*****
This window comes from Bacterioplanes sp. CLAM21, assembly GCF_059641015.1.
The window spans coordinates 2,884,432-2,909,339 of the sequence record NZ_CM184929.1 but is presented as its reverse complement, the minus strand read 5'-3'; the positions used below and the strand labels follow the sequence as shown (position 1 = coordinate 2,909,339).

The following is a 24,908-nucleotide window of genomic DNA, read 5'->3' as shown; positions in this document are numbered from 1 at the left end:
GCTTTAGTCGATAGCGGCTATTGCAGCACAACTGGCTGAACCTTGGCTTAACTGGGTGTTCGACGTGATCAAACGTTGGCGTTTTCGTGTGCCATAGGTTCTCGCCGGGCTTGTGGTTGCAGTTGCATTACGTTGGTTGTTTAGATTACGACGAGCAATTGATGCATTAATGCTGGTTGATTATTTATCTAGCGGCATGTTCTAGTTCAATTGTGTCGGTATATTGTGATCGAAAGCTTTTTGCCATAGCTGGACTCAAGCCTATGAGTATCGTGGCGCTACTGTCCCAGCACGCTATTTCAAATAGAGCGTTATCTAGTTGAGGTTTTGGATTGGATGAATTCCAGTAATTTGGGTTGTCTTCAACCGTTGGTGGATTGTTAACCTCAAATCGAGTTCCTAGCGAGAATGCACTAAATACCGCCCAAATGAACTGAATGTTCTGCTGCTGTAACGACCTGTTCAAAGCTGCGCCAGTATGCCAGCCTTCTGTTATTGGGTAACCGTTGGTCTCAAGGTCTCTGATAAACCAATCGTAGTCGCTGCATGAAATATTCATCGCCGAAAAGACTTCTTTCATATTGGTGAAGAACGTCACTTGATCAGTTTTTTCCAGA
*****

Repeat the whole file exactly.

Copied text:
This window comes from Bacterioplanes sp. CLAM21, assembly GCF_059641015.1.
The window spans coordinates 2,884,432-2,909,339 of the sequence record NZ_CM184929.1 but is presented as its reverse complement, the minus strand read 5'-3'; the positions used below and the strand labels follow the sequence as shown (position 1 = coordinate 2,909,339).

The following is a 24,908-nucleotide window of genomic DNA, read 5'->3' as shown; positions in this document are numbered from 1 at the left end:
GCTTTAGTCGATAGCGGCTATTGCAGCACAACTGGCTGAACCTTGGCTTAACTGGGTGTTCGACGTGATCAAACGTTGGCGTTTTCGTGTGCCATAGGTTCTCGCCGGGCTTGTGGTTGCAGTTGCATTACGTTGGTTGTTTAGATTACGACGAGCAATTGATGCATTAATGCTGGTTGATTATTTATCTAGCGGCATGTTCTAGTTCAATTGTGTCGGTATATTGTGATCGAAAGCTTTTTGCCATAGCTGGACTCAAGCCTATGAGTATCGTGGCGCTACTGTCCCAGCACGCTATTTCAAATAGAGCGTTATCTAGTTGAGGTTTTGGATTGGATGAATTCCAGTAATTTGGGTTGTCTTCAACCGTTGGTGGATTGTTAACCTCAAATCGAGTTCCTAGCGAGAATGCACTAAATACCGCCCAAATGAACTGAATGTTCTGCTGCTGTAACGACCTGTTCAAAGCTGCGCCAGTATGCCAGCCTTCTGTTATTGGGTAACCGTTGGTCTCAAGGTCTCTGATAAACCAATCGTAGTCGCTGCATGAAATATTCATCGCCGAAAAGACTTCTTTCATATTGGTGAAGAACGTCACTTGATCAGTTTTTTCCAGA